Tuesday, June 28, 2011

Linux Copy Command

The Linux cp (Copy) Command

I always keep forgetting the different options of the linux cp command. So I decided to make a simple list that I can reuse when need be. I have put up a few examples, it is possible to combine the different options presented. The order of the options does not matter.

Linux Straight Copy, No Options

Copy the letter.txt file on /home/myname/somedir the the destination directory: /home/yourname/somedir

$ cp /home/myname/somedir/letter.txt /home/yourname/somedir

Linux Copy a Given File to the Current Directory

Copying a file to the current directory is similar to the previous example. The current directory can be abbreviated with a single dot '.'. Thus, copying the letter.txt file on /home/myname/somedir to the current directory is done as:

$ cp /home/myname/somedir/letter.txt .

Linux Recursively Copy a Directory

The -R and -r options determine that the source directory will be copied recursively into the destination directory. Any sub-folders and or files within the source directory are copied into the destination directory.

$ cp -r /home/myname/somedir /home/yourname/myname_stuff

Linux Copy and Preserve Ownership, Mode and Timestamps

In order to preserve the ownership, mode and timestamps we need to user the -p option. The example, below copies recursively while preserving ownership, mode and timestamp.

$ cp -pr /home/myname/somedir /home/yourname/myname_stuff

Linux Make Symbolic Links Instead of Copying.

Some times we just want to make a short-cut instead of just copying the file. To achieve this we use the -s option

$ cp -s /home/myname/somedir/anotherdir/contacts/customers.txt /home/yourname/customers.txt

Linux Copy Forcefully

if an existing destination file cannot be opened, remove it and try again, -f.

$ cp -f /home/myname/somedir/letter.txt /home/yourname/letter.txt

Linux Copy Interactively

The -f option will make Linux ask you before overwriting a file.

$ cp -i /home/myname/somedir/letter.txt /home/yourname/letter.txt

Sunday, June 5, 2011

Linux Unzip to a Different Directory

There are times when we need to unzip a file to a different directory or mount point. The easiest way to accomplish in Linux is done by using output redirecting. Output redirecting is done by appending the greater than character followed by the "destination path". e.g. by adding "> /myNewPath/MyFile.txt

Unzipping file to another/different directory in Linux.

gunzip -c lsd_20110603.dmp.gz > /u01/lsd_20110603.dmp

Wednesday, September 29, 2010

Faking Sedo's Domain Parking

Today I was surfing the web I came across two .eu domains that were parked. at Sedo.com. Well that is nothing new about this, though I reacted at the new feature I was seeing. Take a look at the picture below and you will see what I mean.
I have never seen this blue frame stating that the domain is for sale. This prompted my curiosity so I decided to do some investigation.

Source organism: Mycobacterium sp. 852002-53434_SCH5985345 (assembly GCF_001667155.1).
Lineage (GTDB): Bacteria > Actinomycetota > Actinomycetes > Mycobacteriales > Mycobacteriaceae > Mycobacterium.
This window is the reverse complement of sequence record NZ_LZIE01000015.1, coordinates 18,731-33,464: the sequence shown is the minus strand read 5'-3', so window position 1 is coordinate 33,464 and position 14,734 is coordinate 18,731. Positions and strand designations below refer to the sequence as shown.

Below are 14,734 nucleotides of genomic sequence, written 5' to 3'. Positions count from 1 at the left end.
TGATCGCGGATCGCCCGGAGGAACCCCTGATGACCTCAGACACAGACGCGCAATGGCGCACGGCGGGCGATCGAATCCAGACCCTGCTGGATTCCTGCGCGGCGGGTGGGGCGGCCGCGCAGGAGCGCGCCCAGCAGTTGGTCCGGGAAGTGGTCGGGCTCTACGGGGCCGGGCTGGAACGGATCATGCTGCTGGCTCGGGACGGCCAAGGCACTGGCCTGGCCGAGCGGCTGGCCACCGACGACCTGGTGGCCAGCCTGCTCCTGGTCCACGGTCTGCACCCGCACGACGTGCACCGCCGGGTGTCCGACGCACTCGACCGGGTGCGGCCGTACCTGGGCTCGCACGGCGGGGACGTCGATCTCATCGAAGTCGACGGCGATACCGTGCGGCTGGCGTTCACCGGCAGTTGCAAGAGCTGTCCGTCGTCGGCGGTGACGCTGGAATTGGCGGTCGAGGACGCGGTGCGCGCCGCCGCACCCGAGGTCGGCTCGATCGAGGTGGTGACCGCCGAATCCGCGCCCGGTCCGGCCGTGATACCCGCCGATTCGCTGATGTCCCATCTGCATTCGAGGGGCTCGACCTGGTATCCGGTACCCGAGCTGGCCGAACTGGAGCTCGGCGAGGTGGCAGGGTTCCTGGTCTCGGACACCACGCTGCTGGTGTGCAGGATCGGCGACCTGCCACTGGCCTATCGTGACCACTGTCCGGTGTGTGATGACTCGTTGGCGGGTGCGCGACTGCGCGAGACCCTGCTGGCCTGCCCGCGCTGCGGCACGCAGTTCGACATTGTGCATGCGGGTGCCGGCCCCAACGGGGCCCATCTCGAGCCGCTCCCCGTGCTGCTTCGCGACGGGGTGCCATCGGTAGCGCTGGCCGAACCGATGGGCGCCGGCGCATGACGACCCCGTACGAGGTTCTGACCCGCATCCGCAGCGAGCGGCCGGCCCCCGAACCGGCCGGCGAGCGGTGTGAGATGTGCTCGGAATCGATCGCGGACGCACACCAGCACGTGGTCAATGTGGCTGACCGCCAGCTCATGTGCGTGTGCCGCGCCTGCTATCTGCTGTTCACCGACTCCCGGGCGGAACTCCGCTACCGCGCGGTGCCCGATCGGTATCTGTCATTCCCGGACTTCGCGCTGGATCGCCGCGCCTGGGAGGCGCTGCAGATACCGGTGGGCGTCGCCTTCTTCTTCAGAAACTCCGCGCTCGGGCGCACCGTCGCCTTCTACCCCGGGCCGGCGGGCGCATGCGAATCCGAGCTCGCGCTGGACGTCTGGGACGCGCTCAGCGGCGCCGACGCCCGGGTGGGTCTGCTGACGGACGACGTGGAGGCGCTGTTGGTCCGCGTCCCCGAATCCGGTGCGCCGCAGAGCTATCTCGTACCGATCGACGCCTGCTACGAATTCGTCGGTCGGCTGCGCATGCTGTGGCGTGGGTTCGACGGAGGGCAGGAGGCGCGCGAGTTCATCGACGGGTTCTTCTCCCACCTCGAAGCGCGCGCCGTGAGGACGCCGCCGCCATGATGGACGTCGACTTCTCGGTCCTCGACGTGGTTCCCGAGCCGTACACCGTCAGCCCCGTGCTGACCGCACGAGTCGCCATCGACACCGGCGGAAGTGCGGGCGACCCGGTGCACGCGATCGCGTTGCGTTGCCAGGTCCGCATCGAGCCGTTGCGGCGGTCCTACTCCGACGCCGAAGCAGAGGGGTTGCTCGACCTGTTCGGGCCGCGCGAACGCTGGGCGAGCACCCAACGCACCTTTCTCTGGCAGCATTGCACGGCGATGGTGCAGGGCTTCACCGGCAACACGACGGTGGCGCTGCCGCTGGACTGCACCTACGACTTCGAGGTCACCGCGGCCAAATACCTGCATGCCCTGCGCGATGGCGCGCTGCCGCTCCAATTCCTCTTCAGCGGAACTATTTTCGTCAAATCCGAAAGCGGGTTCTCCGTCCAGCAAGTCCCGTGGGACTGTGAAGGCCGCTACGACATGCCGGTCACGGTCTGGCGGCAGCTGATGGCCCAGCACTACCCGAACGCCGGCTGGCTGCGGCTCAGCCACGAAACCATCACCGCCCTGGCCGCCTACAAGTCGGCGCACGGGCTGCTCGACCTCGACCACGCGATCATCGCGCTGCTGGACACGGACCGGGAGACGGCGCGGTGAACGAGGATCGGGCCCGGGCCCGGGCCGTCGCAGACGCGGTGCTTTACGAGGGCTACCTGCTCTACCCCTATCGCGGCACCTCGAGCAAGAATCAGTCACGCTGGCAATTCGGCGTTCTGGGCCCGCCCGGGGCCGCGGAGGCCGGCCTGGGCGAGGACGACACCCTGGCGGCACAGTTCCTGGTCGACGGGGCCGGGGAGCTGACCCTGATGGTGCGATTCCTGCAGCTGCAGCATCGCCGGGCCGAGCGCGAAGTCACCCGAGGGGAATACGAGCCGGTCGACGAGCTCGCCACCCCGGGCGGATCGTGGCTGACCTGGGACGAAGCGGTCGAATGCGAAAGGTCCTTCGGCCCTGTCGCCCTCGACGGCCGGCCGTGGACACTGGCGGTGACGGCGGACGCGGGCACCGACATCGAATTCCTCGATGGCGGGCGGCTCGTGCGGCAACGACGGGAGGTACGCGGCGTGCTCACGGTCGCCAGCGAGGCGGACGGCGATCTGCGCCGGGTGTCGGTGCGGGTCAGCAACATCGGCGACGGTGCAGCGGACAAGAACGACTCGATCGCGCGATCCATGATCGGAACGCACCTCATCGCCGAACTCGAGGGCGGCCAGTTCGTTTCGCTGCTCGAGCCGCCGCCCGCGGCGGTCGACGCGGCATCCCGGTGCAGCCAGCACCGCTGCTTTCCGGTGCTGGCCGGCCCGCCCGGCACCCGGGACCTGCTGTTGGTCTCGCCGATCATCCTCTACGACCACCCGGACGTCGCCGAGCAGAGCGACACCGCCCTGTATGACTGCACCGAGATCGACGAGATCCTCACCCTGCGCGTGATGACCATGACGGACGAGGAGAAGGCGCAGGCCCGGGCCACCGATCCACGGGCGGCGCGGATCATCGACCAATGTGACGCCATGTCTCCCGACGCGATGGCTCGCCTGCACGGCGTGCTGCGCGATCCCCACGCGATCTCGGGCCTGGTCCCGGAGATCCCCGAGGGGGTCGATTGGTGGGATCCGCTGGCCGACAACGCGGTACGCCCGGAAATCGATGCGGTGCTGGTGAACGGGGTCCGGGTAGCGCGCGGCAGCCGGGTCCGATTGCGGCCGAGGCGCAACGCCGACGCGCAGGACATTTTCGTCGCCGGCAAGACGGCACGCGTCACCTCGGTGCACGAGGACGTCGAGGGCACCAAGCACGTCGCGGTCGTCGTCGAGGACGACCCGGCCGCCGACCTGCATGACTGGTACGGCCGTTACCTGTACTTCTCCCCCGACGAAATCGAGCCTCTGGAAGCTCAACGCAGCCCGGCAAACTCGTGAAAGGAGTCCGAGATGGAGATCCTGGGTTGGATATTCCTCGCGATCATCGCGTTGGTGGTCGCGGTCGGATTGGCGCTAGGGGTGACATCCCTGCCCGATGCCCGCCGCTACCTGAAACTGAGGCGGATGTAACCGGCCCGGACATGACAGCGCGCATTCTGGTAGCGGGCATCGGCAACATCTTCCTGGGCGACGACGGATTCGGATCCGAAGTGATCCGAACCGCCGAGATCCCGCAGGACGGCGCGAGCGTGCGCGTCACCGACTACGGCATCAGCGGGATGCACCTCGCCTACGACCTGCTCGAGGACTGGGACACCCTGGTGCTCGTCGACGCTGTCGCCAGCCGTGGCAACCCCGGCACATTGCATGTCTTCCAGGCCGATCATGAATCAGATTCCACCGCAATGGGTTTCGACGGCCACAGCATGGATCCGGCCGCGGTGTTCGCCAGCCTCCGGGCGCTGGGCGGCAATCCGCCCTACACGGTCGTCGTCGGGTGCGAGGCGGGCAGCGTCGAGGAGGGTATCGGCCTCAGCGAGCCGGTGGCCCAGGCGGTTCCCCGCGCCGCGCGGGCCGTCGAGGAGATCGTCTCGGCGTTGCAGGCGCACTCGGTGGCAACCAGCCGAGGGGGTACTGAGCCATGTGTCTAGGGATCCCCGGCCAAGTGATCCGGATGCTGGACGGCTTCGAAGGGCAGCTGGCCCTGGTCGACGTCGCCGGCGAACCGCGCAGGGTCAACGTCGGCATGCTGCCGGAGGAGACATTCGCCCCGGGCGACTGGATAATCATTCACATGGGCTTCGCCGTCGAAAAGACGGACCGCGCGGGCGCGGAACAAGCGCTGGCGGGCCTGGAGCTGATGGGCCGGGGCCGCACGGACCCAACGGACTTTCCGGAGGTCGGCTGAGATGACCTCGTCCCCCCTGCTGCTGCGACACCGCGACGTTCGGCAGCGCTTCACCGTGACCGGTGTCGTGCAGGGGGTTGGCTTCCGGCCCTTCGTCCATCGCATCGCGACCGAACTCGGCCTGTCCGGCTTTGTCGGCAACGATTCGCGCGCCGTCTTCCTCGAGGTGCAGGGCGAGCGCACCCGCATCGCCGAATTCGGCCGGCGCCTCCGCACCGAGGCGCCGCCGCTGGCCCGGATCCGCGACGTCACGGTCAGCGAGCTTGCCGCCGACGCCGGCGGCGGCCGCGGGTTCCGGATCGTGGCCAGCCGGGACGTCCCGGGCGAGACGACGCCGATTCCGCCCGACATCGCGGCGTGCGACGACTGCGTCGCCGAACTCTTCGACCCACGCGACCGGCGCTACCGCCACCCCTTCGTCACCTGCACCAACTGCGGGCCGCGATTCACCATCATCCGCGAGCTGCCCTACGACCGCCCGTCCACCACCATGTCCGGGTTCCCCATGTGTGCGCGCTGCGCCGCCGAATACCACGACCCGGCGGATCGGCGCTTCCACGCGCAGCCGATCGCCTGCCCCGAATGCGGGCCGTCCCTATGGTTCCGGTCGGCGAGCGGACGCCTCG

DNS Does Not Point to Sedo Infrastructure

I decided to do a DNS lookup on the domains concerned and network-tools.com provided the following results.
This clearly shows that the domains are not pointing to ns1.sedoparking.com/ns2.sedoparking.com as they "should", instead they point to two nameservers at domcollect.com. In the comming days I will do some more investigations and post an update on the reply I get from Sedo.com

Thursday, May 13, 2010

ContextSwitchDeadlock was detected

I have been writing an application that loads large amounts of data into the a database. The process of loading the data into the database goes through several steps requiring a considerable amount of time to complete. The long processing time is not a matter of concern from the application stand point. However, frequently the application throws a "ContextSwitchDeadlock was detected" message that says the following:

Message: The CLR has been unable to transition from COM context 0x20450a0 to COM context 0x20452f0 for 60 seconds. The thread that owns the destination context/apartment is most likely either doing a non pumping wait or processing a very long running operation without pumping Windows messages. This situation generally has a negative performance impact and may even lead to the application becoming non responsive or memory usage accumulating continually over time. To avoid this problem, all single threaded apartment (STA) threads should use pumping wait primitives (such as CoWaitForMultipleHandles) and routinely pump messages during long running operations.

From the information I have read on the web, this problem relates to the way the CLR works. As the running thread is not sending any massage for the duration of the load period, the CLR interprets this as a possible deadlock situation. The way to avoid this, is to create a new thread that will be responsible for the lengthy process, thus the main thread is "free".

Apparently, the CLR only shows this message in debug mode and not in release mode. Up to now I have been running the application on debug mode. I have not run it on release mode. I don't really experience this problem on a regular enough "schedule" for it to be reproducible.